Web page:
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Organising healthy Christmas celebrations at schools

Schools are advised to take heed of the following advice when organising healthy Christmas celebrations:

  1. Traditional Festive Foods
    • Many conventional Christmas foods, such as Christmas cake and chocolate, are high in sugar and fat. While teaching children about healthy festive eating, schools should limit the supply of festive foods that are high in sugar and fat content. Teachers and parents should also explain nutritional values of these foods to children, as well as remind them of the consequence of over-eating. Also, try to provide healthier food choices, e.g. fresh fruit.

  3. Food items from Suppliers
    • Food items (including party foods) provided by lunch suppliers, tuck shops or vending machines should always comply with the nutritional recommendations contained in "Nutritional Guidelines on Lunch for Students" (Latest version) and "Nutritional Guidelines on Snacks for Students" published by the Department of Health.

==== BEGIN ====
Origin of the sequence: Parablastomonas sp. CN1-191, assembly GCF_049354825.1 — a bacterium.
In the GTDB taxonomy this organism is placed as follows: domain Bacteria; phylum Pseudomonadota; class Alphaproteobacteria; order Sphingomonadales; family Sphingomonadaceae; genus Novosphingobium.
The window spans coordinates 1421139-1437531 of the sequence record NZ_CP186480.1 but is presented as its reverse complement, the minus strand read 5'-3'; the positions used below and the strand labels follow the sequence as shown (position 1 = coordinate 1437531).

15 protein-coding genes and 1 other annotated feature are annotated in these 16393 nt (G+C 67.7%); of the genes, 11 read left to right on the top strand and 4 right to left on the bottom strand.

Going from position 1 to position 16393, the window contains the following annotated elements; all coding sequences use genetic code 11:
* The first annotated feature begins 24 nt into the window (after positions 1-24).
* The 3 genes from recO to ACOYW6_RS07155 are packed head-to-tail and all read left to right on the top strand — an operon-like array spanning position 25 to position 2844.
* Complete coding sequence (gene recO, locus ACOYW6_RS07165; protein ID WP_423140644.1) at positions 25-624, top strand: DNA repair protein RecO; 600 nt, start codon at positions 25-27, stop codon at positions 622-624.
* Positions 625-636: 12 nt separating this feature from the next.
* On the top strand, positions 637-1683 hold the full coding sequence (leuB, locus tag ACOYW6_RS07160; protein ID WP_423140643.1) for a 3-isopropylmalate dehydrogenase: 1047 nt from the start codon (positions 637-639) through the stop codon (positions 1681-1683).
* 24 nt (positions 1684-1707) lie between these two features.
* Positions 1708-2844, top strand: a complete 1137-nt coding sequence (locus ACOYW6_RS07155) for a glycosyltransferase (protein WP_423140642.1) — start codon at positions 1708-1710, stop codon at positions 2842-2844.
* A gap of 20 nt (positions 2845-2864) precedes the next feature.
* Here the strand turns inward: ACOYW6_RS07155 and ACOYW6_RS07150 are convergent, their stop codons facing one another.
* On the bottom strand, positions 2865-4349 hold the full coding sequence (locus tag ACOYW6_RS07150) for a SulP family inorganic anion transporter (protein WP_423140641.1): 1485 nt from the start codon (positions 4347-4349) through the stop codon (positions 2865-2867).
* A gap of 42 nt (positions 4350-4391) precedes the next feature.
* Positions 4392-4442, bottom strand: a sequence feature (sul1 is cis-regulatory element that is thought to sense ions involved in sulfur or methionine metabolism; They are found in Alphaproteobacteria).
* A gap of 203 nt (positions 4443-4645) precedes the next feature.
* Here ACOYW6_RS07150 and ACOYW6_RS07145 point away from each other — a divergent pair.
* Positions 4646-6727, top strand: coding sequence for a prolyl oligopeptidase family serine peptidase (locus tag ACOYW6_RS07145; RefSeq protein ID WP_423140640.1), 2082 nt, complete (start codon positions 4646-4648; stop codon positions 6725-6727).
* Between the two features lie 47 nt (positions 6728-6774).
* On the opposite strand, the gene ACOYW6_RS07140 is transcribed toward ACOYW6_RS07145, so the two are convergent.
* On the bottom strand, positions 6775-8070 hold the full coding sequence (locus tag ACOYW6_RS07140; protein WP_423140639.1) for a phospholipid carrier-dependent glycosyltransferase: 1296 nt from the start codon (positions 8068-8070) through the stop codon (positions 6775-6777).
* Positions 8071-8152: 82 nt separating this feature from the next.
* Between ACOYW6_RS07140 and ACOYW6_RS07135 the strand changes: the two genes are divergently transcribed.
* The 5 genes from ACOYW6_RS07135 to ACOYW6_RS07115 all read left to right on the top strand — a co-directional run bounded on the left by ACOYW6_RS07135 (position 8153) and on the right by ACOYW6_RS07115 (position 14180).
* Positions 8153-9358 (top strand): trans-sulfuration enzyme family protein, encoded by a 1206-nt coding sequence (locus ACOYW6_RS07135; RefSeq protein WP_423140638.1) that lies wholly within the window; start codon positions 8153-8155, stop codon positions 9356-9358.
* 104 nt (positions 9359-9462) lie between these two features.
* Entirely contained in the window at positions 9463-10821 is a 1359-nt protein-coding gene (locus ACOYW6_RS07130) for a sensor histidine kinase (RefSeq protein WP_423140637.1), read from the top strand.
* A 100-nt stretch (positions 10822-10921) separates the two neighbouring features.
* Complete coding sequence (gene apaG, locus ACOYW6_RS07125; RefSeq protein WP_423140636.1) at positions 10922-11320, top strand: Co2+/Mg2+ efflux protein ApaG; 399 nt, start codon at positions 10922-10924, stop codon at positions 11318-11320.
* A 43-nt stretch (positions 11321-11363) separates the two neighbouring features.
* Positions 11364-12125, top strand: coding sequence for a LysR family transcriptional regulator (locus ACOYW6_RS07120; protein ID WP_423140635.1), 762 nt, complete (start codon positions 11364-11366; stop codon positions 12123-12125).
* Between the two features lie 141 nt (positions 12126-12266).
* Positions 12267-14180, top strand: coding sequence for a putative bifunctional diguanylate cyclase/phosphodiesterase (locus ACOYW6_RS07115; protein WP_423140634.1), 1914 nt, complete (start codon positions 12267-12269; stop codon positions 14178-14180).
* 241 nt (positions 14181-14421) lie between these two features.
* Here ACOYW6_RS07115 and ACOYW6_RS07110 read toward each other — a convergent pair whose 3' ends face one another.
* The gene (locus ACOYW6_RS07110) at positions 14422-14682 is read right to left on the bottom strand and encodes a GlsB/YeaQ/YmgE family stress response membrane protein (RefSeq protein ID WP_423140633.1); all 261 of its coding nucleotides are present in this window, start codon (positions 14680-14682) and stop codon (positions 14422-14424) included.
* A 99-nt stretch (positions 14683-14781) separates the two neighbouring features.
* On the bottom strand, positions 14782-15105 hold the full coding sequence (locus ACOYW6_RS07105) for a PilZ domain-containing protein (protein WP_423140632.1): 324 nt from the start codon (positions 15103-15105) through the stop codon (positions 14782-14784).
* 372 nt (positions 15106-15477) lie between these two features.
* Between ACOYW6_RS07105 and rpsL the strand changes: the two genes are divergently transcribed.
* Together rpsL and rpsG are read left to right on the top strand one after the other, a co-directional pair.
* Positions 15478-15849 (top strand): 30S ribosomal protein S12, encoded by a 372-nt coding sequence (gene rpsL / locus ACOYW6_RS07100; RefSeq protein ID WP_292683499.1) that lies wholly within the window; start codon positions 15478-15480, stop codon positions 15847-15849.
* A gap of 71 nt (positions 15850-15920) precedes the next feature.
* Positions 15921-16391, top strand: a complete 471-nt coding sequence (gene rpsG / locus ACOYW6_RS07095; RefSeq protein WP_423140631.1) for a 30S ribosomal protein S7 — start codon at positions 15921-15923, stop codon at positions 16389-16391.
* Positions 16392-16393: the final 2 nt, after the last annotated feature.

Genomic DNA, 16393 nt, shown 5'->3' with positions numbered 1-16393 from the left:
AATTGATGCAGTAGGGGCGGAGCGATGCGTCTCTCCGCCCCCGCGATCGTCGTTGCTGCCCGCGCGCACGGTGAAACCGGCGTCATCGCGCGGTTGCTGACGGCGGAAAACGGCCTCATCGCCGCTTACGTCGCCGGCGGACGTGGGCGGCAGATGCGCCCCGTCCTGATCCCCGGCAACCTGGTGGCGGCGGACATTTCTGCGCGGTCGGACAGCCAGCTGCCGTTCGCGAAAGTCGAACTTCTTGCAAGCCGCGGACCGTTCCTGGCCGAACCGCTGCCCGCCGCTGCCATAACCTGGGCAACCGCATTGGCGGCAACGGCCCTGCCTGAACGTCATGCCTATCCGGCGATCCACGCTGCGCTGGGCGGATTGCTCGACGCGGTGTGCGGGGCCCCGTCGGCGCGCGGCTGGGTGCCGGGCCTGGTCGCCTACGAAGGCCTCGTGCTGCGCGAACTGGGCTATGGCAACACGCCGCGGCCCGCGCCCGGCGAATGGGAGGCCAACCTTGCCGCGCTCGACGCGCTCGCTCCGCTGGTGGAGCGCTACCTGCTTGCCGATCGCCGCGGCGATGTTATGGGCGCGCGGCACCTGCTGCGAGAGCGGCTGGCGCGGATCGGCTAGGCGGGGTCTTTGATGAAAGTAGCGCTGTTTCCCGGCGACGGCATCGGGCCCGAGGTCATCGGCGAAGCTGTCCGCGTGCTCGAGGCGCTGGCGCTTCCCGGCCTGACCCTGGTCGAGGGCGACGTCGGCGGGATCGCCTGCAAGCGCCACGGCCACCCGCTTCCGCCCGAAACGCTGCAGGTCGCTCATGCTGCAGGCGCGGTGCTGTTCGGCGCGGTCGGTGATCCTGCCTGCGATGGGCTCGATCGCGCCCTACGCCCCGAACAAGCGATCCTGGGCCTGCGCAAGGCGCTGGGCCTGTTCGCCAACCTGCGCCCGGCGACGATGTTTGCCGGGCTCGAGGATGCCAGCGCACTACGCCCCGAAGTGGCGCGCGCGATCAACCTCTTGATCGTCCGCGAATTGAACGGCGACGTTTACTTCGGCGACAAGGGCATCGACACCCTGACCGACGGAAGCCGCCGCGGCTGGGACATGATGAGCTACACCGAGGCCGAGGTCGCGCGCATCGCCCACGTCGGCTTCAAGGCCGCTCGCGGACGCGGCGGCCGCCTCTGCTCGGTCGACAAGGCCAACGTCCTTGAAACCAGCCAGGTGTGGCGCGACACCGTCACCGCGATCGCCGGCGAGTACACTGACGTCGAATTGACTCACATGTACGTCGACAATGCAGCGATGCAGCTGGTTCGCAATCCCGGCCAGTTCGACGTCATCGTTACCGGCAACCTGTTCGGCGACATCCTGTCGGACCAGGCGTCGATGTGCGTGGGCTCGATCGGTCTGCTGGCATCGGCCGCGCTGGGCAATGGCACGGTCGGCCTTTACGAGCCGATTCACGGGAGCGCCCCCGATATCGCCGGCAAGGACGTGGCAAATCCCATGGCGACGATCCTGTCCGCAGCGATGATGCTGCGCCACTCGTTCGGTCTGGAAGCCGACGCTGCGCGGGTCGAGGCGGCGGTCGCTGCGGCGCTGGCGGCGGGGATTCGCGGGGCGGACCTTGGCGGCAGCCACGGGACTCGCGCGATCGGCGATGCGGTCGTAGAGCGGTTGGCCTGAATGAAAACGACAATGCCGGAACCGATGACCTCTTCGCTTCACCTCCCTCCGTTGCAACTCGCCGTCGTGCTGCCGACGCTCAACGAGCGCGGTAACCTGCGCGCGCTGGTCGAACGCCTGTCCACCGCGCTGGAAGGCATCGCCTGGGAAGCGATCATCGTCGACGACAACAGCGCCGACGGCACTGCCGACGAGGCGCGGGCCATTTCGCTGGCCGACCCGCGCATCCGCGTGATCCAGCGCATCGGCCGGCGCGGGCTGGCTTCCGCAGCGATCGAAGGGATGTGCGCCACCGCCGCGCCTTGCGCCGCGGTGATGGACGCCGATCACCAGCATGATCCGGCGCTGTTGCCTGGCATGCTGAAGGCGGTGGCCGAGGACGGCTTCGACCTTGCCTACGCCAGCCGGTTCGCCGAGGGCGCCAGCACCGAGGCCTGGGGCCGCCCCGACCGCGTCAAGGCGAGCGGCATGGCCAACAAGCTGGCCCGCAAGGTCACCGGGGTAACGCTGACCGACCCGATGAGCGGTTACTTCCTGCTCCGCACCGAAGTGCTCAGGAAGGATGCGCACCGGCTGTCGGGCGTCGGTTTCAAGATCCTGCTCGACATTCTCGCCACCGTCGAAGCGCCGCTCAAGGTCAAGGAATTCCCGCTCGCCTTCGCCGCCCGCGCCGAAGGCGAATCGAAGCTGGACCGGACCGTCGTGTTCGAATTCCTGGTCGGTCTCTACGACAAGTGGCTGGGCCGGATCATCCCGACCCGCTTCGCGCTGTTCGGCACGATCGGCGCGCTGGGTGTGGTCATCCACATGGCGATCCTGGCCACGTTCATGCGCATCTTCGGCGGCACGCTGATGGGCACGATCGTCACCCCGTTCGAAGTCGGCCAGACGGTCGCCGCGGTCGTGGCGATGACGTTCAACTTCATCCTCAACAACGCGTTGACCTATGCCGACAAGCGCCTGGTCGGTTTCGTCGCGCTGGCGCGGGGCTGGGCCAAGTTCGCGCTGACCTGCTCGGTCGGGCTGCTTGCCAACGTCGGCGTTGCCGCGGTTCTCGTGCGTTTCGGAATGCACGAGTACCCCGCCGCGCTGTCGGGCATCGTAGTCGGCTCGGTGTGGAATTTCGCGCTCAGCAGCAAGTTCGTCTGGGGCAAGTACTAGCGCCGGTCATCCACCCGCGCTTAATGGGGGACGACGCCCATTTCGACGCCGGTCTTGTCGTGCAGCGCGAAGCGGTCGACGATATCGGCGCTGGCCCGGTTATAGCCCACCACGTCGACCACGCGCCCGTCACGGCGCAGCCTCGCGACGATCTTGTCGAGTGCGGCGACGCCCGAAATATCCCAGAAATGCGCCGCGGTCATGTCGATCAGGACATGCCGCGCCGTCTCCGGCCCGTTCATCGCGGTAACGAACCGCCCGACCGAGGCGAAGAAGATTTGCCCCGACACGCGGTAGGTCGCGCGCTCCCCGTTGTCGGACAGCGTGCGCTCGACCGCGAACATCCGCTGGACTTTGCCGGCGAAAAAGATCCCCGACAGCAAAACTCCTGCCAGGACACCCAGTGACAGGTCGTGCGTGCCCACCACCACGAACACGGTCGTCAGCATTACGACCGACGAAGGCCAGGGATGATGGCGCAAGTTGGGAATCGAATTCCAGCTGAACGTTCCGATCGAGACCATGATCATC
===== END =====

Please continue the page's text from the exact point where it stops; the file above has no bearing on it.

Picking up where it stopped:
5. Tips for Bring-A-Dish Party
    • Prepare the right amount of food, and present it in smaller portion sizes

    • Use healthier cooking methods such as steaming, boiling, baking, pan-frying and quick stir-frying to reduce fat intake

    • Include grains such as penne pasta, rice sushi, bread, etc. They are rich in carbohydrates and serve as the main source of energy

    • Vegetables are nutritious and filling. Prepare dishes such as broccoli with cheese, assorted vegetables stir-fried with garlic

    • Choose lean meat, e.g. lean pork chop, chicken, diced beef, fish fillet

    • Limit processed meats and deep-fried foods, e.g. sausage, ham, luncheon meat, shrimp toast, spring roll, curry puff pastry

    • Serve water as the main drink. Small amounts of low-sugar drinks such as low-sugar soymilk and low-sugar Chinese beverages can also be prepared. Drinks containing caffeine such as coffee and tea should not be offered to children

    • Choose fresh fruits as dessert, e.g. fresh fruit skewer, mixed fruit cup

  7. Other Arrangements
    • Arrange 2 to 3 group games."Blow Wind Blow", "Collector" and "Find The Leader" are fun examples. They not only encourage physical activities among children but also shift the focus of the party from food to games

    • Avoid giving out Christmas food treats as gifts. Consider stationery items, stickers, story books and toy as gifts. Sports equipment such as football, basketball and skipping rope are brilliant ideas for exercise and fun to the older children.